• Kidney disease is the tenth leading cause of death in Australia.
Australian researchers are behind new 3D technology which allows them to map the development of kidneys, during pregnancy.
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4 May 2014 - 4:14 PM  UPDATED 4 May 2014 - 4:19 PM

For the first time, a team of researchers from Victoria and Queensland has developed a 3D mapping approach to watch the kidney develop.

They hope their research will lead to understanding how to offset the growing burden of kidney disease - which contributes to the deaths of thousands of Australians each year.

Dr Ian Smyth is with Monash's School of Biomedical Sciences.

"The kidney's comprised of a bunch of little structures called nephrons, and the number of nephrons can vary wildly one person and another as much as ten fold. So what we're intrested in understanding is how, during embryotic development, how the nephrons are specified, how they form, when they form."

Nephrons filter the blood as it passes through the kidneys, excreting what is not needed, into urine.

Each of us has somewhere between 250,000 and 2,000,000 nephrons in our kidneys - the more you have, the better -  and the 3D technology allows researchers to map their growth.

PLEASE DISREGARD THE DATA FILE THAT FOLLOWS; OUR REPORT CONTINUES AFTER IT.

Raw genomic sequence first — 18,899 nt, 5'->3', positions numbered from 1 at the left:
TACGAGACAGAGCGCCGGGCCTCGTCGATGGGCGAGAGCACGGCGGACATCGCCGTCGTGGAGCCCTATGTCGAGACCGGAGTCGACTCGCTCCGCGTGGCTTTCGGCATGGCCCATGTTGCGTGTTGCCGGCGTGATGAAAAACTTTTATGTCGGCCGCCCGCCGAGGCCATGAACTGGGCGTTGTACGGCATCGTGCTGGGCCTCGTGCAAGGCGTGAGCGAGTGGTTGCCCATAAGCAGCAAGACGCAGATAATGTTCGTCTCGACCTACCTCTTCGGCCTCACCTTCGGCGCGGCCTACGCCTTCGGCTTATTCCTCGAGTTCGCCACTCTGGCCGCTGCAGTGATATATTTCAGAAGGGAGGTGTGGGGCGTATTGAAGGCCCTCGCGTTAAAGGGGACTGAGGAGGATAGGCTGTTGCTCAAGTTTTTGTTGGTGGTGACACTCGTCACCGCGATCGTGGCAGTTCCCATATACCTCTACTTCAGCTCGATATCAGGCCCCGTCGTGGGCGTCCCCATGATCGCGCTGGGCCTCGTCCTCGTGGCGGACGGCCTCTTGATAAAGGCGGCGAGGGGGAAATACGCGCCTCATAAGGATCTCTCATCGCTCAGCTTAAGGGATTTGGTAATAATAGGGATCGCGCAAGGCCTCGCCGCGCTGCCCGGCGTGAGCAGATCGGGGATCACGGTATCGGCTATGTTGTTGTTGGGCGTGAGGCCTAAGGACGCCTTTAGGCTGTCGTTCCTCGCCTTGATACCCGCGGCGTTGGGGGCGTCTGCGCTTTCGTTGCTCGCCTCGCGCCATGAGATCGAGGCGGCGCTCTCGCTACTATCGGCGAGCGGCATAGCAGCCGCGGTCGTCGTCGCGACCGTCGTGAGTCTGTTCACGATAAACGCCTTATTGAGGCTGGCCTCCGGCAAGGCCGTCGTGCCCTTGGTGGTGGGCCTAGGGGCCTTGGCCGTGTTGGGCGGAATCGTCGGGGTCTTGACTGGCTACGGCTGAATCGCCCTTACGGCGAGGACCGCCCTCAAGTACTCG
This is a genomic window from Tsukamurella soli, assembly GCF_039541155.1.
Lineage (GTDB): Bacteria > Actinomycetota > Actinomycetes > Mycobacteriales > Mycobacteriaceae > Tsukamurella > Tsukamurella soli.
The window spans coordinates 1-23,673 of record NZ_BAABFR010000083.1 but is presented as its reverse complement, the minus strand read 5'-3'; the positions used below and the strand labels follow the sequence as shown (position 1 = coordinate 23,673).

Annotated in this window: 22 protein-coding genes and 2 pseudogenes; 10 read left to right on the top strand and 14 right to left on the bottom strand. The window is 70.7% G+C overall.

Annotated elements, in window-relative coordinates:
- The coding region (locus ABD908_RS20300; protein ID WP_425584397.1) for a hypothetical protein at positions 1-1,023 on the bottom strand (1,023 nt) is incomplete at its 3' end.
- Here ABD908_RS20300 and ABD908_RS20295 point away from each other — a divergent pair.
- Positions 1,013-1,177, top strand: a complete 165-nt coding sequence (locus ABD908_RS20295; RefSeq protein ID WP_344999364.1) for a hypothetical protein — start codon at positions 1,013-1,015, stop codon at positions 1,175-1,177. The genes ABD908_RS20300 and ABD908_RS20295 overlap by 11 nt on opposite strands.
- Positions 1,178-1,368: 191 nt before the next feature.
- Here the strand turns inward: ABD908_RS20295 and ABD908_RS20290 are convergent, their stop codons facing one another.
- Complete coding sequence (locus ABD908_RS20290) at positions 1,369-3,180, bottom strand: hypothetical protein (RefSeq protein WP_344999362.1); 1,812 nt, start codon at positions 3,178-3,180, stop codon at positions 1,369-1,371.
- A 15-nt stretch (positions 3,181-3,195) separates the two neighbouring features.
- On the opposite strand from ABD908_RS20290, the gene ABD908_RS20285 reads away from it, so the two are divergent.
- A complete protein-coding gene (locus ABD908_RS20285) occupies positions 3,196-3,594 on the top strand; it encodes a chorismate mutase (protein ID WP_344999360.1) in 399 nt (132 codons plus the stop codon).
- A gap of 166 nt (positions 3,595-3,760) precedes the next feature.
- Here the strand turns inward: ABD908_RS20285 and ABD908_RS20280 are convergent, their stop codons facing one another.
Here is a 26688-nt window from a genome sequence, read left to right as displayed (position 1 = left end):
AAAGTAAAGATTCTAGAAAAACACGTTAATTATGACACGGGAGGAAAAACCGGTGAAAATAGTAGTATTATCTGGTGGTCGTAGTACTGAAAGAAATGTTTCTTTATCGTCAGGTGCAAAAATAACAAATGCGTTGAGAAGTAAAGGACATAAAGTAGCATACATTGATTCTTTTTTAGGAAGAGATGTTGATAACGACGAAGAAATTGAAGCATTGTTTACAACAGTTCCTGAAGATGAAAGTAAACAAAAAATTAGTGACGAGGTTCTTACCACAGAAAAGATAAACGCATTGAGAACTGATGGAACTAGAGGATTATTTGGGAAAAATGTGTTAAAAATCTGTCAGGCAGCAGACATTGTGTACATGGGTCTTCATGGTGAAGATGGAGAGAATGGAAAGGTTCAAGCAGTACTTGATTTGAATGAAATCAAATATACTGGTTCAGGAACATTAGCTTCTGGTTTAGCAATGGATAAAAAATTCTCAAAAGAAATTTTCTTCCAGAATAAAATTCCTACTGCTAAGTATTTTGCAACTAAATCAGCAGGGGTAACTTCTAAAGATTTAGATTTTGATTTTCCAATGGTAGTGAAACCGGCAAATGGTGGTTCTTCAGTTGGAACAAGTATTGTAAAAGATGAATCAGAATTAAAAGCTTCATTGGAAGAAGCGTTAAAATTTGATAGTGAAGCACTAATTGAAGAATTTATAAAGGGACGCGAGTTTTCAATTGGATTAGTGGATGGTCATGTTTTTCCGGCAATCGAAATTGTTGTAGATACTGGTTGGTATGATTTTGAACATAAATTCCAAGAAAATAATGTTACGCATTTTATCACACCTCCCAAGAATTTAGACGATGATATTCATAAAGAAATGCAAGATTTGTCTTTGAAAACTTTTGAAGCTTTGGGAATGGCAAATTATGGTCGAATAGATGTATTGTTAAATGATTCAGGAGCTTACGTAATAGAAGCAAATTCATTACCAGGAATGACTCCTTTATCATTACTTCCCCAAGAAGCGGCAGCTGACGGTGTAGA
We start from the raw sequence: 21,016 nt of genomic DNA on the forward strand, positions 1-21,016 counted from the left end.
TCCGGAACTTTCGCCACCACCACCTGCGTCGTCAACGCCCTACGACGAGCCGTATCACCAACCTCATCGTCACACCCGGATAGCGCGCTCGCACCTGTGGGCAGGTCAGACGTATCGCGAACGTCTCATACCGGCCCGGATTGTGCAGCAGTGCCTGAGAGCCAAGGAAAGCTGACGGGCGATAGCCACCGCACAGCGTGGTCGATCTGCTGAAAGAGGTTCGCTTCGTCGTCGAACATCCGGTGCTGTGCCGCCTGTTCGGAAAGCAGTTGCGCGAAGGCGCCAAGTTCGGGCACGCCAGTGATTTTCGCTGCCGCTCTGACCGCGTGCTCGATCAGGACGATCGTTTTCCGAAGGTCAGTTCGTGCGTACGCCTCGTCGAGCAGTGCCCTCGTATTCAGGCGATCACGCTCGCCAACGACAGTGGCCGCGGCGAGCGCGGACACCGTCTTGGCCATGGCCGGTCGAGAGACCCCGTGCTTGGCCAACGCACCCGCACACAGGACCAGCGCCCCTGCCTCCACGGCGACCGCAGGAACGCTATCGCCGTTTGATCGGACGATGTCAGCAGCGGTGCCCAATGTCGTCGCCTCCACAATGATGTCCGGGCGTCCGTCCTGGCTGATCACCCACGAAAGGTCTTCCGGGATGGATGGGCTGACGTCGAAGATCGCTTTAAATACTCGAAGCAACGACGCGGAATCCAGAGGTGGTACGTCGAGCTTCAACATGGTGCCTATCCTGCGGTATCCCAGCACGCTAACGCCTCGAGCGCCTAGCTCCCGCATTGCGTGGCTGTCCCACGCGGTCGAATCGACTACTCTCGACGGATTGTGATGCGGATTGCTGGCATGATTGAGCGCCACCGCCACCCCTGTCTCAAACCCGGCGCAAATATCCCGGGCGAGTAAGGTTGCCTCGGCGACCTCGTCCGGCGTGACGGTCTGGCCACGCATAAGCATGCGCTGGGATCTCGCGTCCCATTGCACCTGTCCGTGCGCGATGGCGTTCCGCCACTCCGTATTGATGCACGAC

"That's important because later on in life, the number of nephrons you have seems to influence how predisposed you are to developing kidney disease and also conditions like hypertension", Smyth says.

There are 1.7  million Australians with chronic kidney disease - many don't even know they're affected.

Because nephrons develop during the prenatal phase, researchers hope their work will help them better understand the impact certain behaviours and conditions, such as alcohol and drugs, have on the kidney of an unborn child.

Kidney Health Australia CEO Anne Wilson hopes the research can help prevent the growing toll of kidney disease.

"Being able to predict who is going to, or who is most likely to get kidney disease in future and having those and having those markers is a very important development. "

Dr Smyth is confident his team's 3D modelling can eventually be used to map the development of other organs, such as lungs.

 

 

Watch the video for more.